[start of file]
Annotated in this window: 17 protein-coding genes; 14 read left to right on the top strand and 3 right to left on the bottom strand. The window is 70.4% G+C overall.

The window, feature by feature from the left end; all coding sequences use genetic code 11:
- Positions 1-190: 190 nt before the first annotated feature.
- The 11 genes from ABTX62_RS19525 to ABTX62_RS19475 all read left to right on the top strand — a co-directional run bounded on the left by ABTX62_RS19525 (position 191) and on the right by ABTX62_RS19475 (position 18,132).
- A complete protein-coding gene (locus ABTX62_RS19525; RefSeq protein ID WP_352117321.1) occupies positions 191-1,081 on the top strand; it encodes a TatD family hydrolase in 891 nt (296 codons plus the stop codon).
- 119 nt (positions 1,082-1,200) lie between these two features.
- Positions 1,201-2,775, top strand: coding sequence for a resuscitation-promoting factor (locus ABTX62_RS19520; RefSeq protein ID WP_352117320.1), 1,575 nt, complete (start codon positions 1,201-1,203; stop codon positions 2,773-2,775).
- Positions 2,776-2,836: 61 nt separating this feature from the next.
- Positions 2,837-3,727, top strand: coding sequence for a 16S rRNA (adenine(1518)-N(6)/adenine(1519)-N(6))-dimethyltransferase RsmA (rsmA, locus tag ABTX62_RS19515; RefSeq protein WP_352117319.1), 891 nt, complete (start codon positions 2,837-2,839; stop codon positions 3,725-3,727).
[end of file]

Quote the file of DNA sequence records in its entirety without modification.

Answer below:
Annotated in this window: 17 protein-coding genes; 14 read left to right on the top strand and 3 right to left on the bottom strand. The window is 70.4% G+C overall.

The window, feature by feature from the left end; all coding sequences use genetic code 11:
- Positions 1-190: 190 nt before the first annotated feature.
- The 11 genes from ABTX62_RS19525 to ABTX62_RS19475 all read left to right on the top strand — a co-directional run bounded on the left by ABTX62_RS19525 (position 191) and on the right by ABTX62_RS19475 (position 18,132).
- A complete protein-coding gene (locus ABTX62_RS19525; RefSeq protein ID WP_352117321.1) occupies positions 191-1,081 on the top strand; it encodes a TatD family hydrolase in 891 nt (296 codons plus the stop codon).
- 119 nt (positions 1,082-1,200) lie between these two features.
- Positions 1,201-2,775, top strand: coding sequence for a resuscitation-promoting factor (locus ABTX62_RS19520; RefSeq protein ID WP_352117320.1), 1,575 nt, complete (start codon positions 1,201-1,203; stop codon positions 2,773-2,775).
- Positions 2,776-2,836: 61 nt separating this feature from the next.
- Positions 2,837-3,727, top strand: coding sequence for a 16S rRNA (adenine(1518)-N(6)/adenine(1519)-N(6))-dimethyltransferase RsmA (rsmA, locus tag ABTX62_RS19515; RefSeq protein WP_352117319.1), 891 nt, complete (start codon positions 2,837-2,839; stop codon positions 3,725-3,727).